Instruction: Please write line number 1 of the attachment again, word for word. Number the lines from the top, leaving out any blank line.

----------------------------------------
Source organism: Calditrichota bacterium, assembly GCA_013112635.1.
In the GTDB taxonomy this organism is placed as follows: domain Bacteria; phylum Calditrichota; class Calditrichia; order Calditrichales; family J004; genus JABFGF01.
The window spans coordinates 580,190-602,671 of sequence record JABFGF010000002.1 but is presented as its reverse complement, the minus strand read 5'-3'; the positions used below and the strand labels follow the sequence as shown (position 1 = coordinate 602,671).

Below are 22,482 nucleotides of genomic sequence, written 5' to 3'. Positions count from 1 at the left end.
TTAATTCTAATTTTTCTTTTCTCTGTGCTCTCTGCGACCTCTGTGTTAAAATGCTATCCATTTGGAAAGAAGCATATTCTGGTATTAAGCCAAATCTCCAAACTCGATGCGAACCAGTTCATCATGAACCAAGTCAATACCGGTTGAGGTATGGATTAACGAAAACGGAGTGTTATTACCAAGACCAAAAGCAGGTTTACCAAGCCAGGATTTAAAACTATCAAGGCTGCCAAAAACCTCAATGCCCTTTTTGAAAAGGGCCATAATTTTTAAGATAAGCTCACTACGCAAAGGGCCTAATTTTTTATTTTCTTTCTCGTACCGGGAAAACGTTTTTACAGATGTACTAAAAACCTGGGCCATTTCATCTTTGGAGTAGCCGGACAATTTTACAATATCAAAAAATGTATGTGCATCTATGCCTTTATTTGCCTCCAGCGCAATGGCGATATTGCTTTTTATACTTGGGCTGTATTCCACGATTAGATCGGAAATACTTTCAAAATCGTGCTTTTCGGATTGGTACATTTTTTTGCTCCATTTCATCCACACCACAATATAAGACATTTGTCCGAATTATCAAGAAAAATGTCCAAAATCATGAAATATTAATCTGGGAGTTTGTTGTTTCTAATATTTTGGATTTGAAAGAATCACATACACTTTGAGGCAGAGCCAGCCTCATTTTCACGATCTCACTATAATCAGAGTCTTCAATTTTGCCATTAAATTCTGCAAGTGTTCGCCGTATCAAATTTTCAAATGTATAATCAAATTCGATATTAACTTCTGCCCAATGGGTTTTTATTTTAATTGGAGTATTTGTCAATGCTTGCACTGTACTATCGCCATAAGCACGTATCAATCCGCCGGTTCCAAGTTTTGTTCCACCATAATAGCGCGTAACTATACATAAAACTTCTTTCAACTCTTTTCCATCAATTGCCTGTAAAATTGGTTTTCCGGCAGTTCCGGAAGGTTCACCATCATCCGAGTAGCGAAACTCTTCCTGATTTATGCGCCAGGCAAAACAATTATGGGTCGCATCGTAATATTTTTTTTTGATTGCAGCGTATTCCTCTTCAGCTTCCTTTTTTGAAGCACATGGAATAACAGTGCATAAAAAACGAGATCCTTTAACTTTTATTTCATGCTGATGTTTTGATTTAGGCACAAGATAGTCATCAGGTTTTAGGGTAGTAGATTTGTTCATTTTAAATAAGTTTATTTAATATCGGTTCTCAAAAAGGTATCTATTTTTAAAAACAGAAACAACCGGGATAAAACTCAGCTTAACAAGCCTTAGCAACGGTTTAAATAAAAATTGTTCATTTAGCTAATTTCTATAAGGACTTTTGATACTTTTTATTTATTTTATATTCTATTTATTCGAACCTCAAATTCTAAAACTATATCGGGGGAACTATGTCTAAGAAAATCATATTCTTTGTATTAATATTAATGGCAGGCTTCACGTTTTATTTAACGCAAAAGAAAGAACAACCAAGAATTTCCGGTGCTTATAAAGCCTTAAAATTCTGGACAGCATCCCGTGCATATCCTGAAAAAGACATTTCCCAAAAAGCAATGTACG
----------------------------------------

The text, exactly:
Source organism: Calditrichota bacterium, assembly GCA_013112635.1.